Exhaustive evidence on emissions

Leah Geller
March 15, 2023

Earlier this year, proponents of stricter diesel emission regulations got some fresh and forceful evidence to support their goal. A ground-breaking Canadian study found that exposure to diesel fumes can immediately impair the human brain.

While diesel emissions are known to increase the risk of cancer, as well as heart and lung disease, this is the first time a controlled experiment has provided evidence of brain function altered by diesel exhaust.

The study showed that just two hours of exposure to diesel exhaust negatively affects how different areas of the human brain interact and communicate with each other. Conducted by researchers at the University of British Columbia (UBC) and the University of Victoria, the study was published in January this year in the journal Environmental Health.

“For decades, scientists thought the brain may be protected from the harmful effects of air pollution,” said senior study author Dr. Chris Carlsten, professor and head of respiratory medicine and the Canada Research Chair in occupational and environmental lung disease at UBC.

Cited in a press release, Carlsten emphasized the strong connection between air pollution and cognition. “I expect we would see similar impacts on the brain from exposure to other air pollutants, like forest fire smoke. With the increasing incidence of neurocognitive disorders, it’s an important consideration for public health officials and policymakers.”

Canada encouraging cleaner diesel

Diesel exhaust contains a mixture of gases, such as nitrogen oxide and sulfur dioxide, which are known to be harmful to humans and the environment. Diesel engines also release diesel particulate matter, made up of soot, polycyclic aromatic hydrocarbons, and metallic abrasion particles, all of which can be breathed into the lungs.

The power-dense fuel is used in large trucks, buses, and trains because it provides enough torque to pull heavy weights, and has better fuel efficiency than gasoline. It also requires fewer steps for refining, so prices are usually lower than its alternatives.

In Canada, lower sulfur content in diesel is enabling the use of better emissions control technologies, substantially lowering the harmful emissions from its combustion. The country’s current standard for sulfur levels was set in 2006 at 15 parts per million (ppm) for on-road vehicles — one of the world’s most stringent limits, and a significant drop from the previous setting of 500 ppm. 

Canada’s new Clean Fuel Regulations, finalized in June 2022, is setting increasingly stringent requirements on producers and importers to reduce the carbon intensity of gasoline and diesel. Carbon intensity is the measure of greenhouse gas emissions associated with the full life-cycle of a fuel, including its extraction, production, transportation and consumption.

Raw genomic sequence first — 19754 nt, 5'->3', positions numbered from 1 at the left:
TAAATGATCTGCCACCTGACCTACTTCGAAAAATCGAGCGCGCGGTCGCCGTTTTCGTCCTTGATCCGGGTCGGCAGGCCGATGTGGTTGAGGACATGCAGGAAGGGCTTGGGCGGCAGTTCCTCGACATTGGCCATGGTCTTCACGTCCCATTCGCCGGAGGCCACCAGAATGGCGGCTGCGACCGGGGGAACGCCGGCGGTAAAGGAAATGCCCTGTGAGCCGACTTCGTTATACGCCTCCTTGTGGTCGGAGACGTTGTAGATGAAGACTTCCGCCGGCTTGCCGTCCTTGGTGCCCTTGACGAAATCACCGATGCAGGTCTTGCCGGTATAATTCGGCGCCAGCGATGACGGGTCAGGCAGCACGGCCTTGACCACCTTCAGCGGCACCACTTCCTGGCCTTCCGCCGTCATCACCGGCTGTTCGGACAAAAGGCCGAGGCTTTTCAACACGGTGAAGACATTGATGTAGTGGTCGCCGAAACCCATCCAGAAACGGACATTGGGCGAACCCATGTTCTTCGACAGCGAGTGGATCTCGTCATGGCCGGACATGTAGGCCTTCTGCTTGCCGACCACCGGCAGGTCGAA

For diesel, low-carbon-density options include biodiesel, which is a clean-burning, biodegradable, and renewable fuel made from a variety of feedstocks, such as canola and soy oils. Most existing diesel engines can run on anywhere between 5 percent and 20 percent biodiesel.

Renewable diesel is also made of non-petroleum renewable resources such as natural fats, vegetable oils and greases. However, it is processed to be chemically similar to conventional, petroleum diesel, and can be used in engines that are designed to run on conventional diesel fuel, with no blending required.

In combination with its $1.5 billion Clean Fuels Fund, the Regulations create incentives for increased Canadian production of these and other low-carbon-intensity fuels, with the goal of decreasing emissions and creating economic opportunities for biofuel feedstock providers, such as farmers and foresters.

The Government of Canada estimates that about 2.2 billion litres of additional low-carbon-intensity diesel will be needed by 2030, under the new Regulations.

This is your brain on diesel

The Environmental Health study was conducted at UBC’s Air Pollution Exposure Laboratory, located at Vancouver General Hospital, which is equipped with an exposure booth to mimic breathing in a variety of air pollutants.

Researchers briefly exposed 25 healthy adults to diesel exhaust and clean, filtered air at different times in a laboratory setting. Brain activity was measured before and after each exposure using functional magnetic resonance imaging (fMRI).

They analyzed changes in the brain’s default mode network (DMN) — a set of brain regions that become engaged together in wakeful reflection, for example, thinking about things that we need to do later in the day, or events that happened earlier. The fMRI revealed that, after exposure to diesel exhaust, participants had decreased connectivity in regions of the DMN.

“We know that altered functional connectivity in the DMN has been associated with reduced cognitive performance and symptoms of depression, so it’s concerning to see traffic pollution interrupting these same networks,” said Dr. Jodie Gawryluk, a psychology professor at the University of Victoria and the study’s first author.

Gawryluk adds that, in the current study, the exposure was acute and they expect these effects were short lived. Future studies are needed to examine repeated and long-term exposure to traffic pollution.

“The study design was very powerful because each participant had an fMRI brain scan before and after exposure to filtered air and diesel exhaust,” she explained in an e-mail interview with Research Money. “In this way, we could compare people to themselves in each condition, and this allowed us to draw strong conclusions about the effects of diesel exposure.”



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